This week, New York magazine posted a cover story on the health benefits of titanium, which is a natural, non-toxic mineral found in the Earth’s crust.
But what do you think of the article?
Do you like titanium?
Is it worth the risk?
Are there any drawbacks?
Let us know in the comments.
More than a few women and girls in New York City have come forward to share stories of being subjected to the toxic chemicals found in titanium.
In a recent article for Glamour, former Olympic diver Lauren Stapleton detailed the effects of titanium’s toxic effects on her body: I’ve been dealing with it for more than a decade now.
I’ve been using titanium for everything from skin care to hair care.
I’m now trying to stop using it altogether, but I do use it for other things like nail polish.
And I still use it.
I’ve had a number of girlfriends and boyfriends tell me that their girlfriends or wives had started using titanium.
I think the only reason they haven’t done it is because they’ve never had a girlfriend or a wife who was on it, or they don’t have the resources to do it.
Titanium’s health benefits include fighting cancer and preventing bone fractures, and many women say that it helps keep them healthy, but some women have even reported symptoms like headaches, fatigue, nausea, and dizziness.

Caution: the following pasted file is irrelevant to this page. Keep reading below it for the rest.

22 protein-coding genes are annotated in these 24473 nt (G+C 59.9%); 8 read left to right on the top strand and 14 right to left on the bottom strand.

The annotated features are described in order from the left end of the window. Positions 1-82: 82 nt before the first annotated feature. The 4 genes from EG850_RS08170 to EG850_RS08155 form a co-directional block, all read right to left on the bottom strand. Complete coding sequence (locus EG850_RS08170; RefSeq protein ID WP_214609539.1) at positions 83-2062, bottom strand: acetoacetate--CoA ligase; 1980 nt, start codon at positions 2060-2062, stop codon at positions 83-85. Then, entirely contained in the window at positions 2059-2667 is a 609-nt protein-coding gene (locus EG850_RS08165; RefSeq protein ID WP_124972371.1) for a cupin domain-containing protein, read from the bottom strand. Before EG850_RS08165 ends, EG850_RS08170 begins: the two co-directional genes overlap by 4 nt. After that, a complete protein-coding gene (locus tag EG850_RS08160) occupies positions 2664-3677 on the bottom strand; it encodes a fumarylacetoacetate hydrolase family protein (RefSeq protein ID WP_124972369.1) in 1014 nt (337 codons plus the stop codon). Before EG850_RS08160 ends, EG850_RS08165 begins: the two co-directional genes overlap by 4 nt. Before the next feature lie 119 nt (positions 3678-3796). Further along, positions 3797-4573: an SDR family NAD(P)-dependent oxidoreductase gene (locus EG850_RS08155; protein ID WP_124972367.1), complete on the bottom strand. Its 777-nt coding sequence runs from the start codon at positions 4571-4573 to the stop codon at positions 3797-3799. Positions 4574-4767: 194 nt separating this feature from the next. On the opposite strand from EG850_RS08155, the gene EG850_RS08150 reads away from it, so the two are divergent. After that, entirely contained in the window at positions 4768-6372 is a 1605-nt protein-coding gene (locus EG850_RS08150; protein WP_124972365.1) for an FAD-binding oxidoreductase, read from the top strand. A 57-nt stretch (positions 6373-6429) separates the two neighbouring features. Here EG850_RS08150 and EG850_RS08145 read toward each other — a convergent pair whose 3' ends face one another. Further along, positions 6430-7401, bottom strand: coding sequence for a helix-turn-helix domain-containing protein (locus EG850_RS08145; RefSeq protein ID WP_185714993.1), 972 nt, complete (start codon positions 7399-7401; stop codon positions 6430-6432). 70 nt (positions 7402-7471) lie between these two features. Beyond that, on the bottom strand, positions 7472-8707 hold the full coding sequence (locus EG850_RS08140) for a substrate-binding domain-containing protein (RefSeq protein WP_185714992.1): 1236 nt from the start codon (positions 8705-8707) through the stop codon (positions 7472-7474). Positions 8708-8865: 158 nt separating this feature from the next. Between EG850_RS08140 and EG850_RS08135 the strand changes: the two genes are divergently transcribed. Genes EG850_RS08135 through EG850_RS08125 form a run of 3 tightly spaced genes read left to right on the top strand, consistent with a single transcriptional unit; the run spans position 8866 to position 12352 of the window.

According to a 2014 study by the American Society of Plastic Surgeons, women who use titanium as a nail polish or hair color are three times more likely to experience a serious side effect: “As a female athlete, I’ve never experienced any serious side effects from using titanium, and I have not,” said Dr. Jodi Krawczyk, the chief medical officer of the American Academy of Dermatology.
“I don’t think it’s worth risking my health for this metal, but it does have health benefits for the body.”
In a similar study published in the Journal of Cosmetic Dermatologists in March, researchers at the University of California, San Francisco found that titanium was effective in preventing osteoporosis, a form of bone damage that occurs when the bone grows too much and weakens the bones.
Although researchers aren’t sure how titanium actually protects bone, they believe it is a key component in preventing the formation of brittle bone, the structural part of bone.
This process is referred to as osteopenia, and it can cause the bones to break or become brittle.
When it comes to women who are taking up titanium, Krawczks says that there are several reasons why the mineral isn’t a good choice.
“It’s not good for women because it’s a high-density mineral, and women tend to be more likely than men to be aching and have pain when they’re applying it,” she said.
And, because it can be harmful to the skin, it’s not recommended for people with skin conditions, such as psoriasis.
As for the potential risks of using titanium?
“I have never heard of a single case of cancer, and none of the studies I have looked at show a link between it and any cancers,” Krawzys said.
But she adds that the metal is also safe for people who have been taking it for a long time, so if you’ve been taking titanium for years and want to give it up, there’s no reason to worry.